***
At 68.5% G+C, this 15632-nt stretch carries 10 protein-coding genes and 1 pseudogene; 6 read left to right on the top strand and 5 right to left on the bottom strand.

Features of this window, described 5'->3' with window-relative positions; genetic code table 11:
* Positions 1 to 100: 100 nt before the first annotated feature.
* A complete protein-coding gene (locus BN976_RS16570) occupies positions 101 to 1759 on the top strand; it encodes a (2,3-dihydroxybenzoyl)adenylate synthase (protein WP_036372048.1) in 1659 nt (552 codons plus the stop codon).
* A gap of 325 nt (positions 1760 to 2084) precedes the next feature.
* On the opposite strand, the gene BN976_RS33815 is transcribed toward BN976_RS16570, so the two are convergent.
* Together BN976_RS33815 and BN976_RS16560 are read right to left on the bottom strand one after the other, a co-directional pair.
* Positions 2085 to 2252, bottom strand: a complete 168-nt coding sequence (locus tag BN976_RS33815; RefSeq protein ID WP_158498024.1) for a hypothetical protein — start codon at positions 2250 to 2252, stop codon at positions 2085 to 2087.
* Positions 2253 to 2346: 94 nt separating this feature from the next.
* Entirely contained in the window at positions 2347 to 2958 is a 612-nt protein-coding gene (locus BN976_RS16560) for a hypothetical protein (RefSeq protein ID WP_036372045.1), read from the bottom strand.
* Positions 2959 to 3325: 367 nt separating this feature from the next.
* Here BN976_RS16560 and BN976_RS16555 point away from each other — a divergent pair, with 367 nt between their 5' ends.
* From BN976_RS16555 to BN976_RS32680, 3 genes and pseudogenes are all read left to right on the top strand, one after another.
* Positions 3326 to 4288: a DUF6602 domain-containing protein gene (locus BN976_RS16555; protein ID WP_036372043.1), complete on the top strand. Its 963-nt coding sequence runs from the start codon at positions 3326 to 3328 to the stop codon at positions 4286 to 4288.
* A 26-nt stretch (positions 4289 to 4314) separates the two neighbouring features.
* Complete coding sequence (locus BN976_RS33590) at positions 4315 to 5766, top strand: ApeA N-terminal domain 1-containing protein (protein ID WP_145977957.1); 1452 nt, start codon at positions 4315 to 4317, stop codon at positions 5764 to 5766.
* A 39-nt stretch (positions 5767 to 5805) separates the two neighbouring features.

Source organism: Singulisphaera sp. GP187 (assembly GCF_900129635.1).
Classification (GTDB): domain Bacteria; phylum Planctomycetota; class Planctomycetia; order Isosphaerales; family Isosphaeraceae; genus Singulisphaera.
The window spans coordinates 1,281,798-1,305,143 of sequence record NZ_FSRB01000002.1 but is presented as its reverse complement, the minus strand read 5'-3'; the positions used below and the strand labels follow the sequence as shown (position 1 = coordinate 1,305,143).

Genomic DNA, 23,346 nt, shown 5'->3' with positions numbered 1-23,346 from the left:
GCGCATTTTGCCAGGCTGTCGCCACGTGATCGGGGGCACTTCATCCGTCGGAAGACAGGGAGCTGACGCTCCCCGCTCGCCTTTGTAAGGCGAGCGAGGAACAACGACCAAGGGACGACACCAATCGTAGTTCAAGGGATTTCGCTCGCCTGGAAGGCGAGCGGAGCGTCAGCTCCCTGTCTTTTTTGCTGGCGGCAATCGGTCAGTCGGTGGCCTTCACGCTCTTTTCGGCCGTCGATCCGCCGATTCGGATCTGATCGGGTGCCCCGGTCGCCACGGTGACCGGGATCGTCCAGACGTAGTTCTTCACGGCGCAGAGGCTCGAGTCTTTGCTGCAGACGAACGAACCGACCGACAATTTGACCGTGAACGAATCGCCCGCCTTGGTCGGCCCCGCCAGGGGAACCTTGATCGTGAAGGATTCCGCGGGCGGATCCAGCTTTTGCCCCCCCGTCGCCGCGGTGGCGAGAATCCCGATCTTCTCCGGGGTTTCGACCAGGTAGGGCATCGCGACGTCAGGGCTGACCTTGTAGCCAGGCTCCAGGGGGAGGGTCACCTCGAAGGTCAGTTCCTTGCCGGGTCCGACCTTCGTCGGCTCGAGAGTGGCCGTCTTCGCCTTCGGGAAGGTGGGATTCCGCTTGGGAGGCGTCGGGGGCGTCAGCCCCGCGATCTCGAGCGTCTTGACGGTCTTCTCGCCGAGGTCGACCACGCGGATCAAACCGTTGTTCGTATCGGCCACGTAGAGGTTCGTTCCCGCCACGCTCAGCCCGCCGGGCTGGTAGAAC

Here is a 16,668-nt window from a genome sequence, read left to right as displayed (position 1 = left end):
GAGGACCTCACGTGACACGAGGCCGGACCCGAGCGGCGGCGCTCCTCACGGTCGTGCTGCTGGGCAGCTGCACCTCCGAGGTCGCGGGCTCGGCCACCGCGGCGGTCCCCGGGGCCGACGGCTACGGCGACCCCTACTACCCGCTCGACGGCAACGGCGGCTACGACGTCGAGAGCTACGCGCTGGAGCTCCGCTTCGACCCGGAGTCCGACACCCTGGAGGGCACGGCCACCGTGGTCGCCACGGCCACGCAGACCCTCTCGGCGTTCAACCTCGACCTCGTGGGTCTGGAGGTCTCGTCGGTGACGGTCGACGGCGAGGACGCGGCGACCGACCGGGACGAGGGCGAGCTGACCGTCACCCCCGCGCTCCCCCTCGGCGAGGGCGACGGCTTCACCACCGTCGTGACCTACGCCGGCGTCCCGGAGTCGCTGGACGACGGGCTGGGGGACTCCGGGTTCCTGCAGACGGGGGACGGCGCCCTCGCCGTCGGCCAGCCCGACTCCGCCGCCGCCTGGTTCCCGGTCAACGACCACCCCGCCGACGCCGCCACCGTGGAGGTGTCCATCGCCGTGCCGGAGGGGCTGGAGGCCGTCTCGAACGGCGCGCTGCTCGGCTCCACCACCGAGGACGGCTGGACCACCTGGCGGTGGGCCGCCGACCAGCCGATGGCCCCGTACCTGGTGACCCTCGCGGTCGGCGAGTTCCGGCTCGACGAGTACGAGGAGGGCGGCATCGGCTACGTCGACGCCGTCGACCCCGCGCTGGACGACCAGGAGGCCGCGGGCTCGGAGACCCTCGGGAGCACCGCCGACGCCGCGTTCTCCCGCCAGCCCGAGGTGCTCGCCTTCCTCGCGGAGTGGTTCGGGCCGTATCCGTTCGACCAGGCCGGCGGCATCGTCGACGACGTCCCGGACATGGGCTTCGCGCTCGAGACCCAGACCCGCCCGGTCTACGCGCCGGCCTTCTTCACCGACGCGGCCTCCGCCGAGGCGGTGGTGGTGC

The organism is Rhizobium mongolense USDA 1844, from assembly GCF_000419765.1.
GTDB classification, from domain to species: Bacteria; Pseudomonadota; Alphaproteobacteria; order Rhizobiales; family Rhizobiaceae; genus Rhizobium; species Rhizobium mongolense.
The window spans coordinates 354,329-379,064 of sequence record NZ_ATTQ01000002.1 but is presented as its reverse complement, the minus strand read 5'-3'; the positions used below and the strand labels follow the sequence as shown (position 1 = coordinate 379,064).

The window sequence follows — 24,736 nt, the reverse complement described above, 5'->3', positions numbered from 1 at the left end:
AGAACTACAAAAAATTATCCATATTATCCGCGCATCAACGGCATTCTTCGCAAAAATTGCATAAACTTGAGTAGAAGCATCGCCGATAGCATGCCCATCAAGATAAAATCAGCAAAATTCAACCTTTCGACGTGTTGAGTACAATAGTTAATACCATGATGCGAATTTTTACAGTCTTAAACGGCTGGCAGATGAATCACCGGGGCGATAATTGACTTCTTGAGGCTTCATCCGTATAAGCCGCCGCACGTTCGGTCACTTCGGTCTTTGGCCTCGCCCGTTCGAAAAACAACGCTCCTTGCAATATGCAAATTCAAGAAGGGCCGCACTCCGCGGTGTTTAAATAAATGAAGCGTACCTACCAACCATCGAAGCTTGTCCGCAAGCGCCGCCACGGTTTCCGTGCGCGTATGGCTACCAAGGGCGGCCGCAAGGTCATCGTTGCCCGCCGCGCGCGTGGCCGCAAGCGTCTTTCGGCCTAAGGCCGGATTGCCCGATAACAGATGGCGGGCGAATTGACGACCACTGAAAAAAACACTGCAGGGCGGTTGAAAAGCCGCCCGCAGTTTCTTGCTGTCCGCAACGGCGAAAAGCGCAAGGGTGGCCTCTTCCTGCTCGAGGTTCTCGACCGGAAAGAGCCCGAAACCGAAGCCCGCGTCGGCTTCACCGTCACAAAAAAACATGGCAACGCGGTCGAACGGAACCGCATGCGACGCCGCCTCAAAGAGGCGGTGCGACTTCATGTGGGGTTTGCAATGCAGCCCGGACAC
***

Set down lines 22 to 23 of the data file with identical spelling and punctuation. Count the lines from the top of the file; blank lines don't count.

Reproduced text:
GCGCATTTTGCCAGGCTGTCGCCACGTGATCGGGGGCACTTCATCCGTCGGAAGACAGGGAGCTGACGCTCCCCGCTCGCCTTTGTAAGGCGAGCGAGGAACAACGACCAAGGGACGACACCAATCGTAGTTCAAGGGATTTCGCTCGCCTGGAAGGCGAGCGGAGCGTCAGCTCCCTGTCTTTTTTGCTGGCGGCAATCGGTCAGTCGGTGGCCTTCACGCTCTTTTCGGCCGTCGATCCGCCGATTCGGATCTGATCGGGTGCCCCGGTCGCCACGGTGACCGGGATCGTCCAGACGTAGTTCTTCACGGCGCAGAGGCTCGAGTCTTTGCTGCAGACGAACGAACCGACCGACAATTTGACCGTGAACGAATCGCCCGCCTTGGTCGGCCCCGCCAGGGGAACCTTGATCGTGAAGGATTCCGCGGGCGGATCCAGCTTTTGCCCCCCCGTCGCCGCGGTGGCGAGAATCCCGATCTTCTCCGGGGTTTCGACCAGGTAGGGCATCGCGACGTCAGGGCTGACCTTGTAGCCAGGCTCCAGGGGGAGGGTCACCTCGAAGGTCAGTTCCTTGCCGGGTCCGACCTTCGTCGGCTCGAGAGTGGCCGTCTTCGCCTTCGGGAAGGTGGGATTCCGCTTGGGAGGCGTCGGGGGCGTCAGCCCCGCGATCTCGAGCGTCTTGACGGTCTTCTCGCCGAGGTCGACCACGCGGATCAAACCGTTGTTCGTATCGGCCACGTAGAGGTTCGTTCCCGCCACGCTCAGCCCGCCGGGCTGGTAGAAC

Here is a 16,668-nt window from a genome sequence, read left to right as displayed (position 1 = left end):